Health Education Development/Funding class equality

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Queensland State Archives 2829 Hearing testing with the School Health Services October 1946

Sometimes it is hard to even imaging how disparities in wealth, position or prestige might influence the health of individuals, groups, communities and societies. This week's topic tries to expose participants to the reality that most of the planet lives through each day. It's bad enough when you have a bad day. Image a life-time of bad days that are endured because people are happy to live in a steeply stratified community. Most people who are doing well in life do not even know how the other 90 percent live. Watch the playlist, consider the story and the background. See what sense you can make of it and what needs to be done for our futures.

Instructions[edit | edit source]

Each week we hold a lectorial and a tutorial. The lectorial is a lecture involving audience participation. The tutorials are for discussing the and group activities relating to the topic, and for working on the assignments.


  1. Watch the videos here.
  2. Review the final assessment material.
  3. Attend the lectorial.


  1. Breath a sigh of relief.
  2. Review Legacy Letter on page 183.
  3. Attend the final tutorial if you need to say goodbye to your peers or ask any questions.

What are the key issues to consider for funding submissions engaging class equality?[edit | edit source]

We like to say that Australia is a class-less society. Is that really true? I am from a rural working-class background. I have had to learn how to function in a wide variety of settings. Yet, if you dressed me up and sent me off to some high class affair, it would not take long for people to notice a faux pas, a false step, or two. Try as I might, it would be very hard to cover up everything and I would probably go mad with the effort. Do you remember the movie Gattaca? It would be something like that; always working to cover up your true genetic, or in our case, class identity. What about the girls and the nursing sister in the photograph to the right? Consider the photograph carefully. For instance, how many girls are being tested at the same time? How old are they? Where are the instructions? What would happen if someone also needed glasses? Would the nursing sister be able to spot this? How reliable are medical tests when they are given in a manner that would have made Henry Ford extremely happy? Here is an assembly line of young uniformed girls in the earlier form of their school. I doubt seriously that they are much above the lower middle classes at best. Now, think about the time. Would there have been much that could be done for the children? Probably not. But, a hearing test might indicate why someone may have difficulties with learning. If that were attended to, then the tests could be useful in terms of education and literacy, or in terms of healthy learning. But, what if they are used to cull out the less useful? All things considered, the lower your class status, the more your worth is determined by your fit in the function assigned to you by those in charge.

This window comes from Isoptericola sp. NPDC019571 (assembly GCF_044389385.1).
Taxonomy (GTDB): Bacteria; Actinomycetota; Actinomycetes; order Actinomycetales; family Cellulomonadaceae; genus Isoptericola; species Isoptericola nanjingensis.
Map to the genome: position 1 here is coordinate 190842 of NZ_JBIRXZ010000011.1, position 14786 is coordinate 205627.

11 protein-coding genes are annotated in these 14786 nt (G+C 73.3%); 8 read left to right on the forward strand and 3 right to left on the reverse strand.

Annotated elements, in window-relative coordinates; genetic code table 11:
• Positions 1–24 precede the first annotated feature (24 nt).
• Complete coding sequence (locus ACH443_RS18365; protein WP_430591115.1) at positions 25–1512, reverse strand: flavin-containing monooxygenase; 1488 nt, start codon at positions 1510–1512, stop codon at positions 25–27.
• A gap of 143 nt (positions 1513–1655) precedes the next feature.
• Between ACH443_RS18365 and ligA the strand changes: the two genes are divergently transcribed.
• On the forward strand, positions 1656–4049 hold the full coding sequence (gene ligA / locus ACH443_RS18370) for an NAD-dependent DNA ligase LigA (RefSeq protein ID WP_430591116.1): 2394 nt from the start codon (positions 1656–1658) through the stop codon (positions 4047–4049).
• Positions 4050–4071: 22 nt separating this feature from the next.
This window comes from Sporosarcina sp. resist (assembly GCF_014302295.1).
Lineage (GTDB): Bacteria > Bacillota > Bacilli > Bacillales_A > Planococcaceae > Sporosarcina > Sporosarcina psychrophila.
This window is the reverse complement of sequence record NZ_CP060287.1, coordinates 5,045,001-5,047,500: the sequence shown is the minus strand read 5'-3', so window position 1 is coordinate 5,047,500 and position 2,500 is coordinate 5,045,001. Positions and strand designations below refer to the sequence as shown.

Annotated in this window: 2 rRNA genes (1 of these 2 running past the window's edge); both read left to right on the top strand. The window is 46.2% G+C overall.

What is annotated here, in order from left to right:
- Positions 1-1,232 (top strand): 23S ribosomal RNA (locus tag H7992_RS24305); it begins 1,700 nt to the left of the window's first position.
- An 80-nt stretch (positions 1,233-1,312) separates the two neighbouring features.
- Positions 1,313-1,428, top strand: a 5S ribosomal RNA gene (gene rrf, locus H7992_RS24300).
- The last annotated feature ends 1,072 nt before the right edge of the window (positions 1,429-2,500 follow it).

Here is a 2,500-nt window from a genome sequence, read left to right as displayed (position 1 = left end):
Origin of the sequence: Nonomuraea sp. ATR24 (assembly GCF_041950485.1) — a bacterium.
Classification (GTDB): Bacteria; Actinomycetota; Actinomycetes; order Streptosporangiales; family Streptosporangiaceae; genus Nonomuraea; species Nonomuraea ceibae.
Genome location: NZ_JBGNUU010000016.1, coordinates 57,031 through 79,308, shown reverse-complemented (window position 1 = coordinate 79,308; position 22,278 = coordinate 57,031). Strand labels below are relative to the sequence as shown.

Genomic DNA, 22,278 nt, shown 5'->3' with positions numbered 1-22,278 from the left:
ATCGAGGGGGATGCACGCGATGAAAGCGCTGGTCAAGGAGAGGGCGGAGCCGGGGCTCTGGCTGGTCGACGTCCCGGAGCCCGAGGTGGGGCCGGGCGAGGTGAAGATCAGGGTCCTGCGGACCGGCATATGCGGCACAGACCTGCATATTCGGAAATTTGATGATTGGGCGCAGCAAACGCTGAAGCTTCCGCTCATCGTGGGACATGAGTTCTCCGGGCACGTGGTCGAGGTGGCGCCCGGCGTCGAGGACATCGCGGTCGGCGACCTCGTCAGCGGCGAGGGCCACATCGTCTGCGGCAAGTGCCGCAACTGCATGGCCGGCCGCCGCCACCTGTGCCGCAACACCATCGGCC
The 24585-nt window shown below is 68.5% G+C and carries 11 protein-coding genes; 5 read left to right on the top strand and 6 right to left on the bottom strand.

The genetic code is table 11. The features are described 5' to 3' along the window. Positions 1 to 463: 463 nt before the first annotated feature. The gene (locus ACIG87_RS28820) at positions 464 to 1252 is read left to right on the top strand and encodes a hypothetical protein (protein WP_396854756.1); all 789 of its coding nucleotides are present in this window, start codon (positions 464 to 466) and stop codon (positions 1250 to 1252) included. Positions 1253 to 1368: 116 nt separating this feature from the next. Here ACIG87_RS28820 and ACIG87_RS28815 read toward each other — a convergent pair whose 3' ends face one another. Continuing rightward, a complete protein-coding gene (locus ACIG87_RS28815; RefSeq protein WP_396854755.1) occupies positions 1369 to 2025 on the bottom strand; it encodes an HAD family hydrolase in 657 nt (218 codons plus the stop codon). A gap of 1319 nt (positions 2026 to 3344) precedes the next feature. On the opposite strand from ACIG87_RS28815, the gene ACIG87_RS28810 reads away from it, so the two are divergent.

Background[edit | edit source]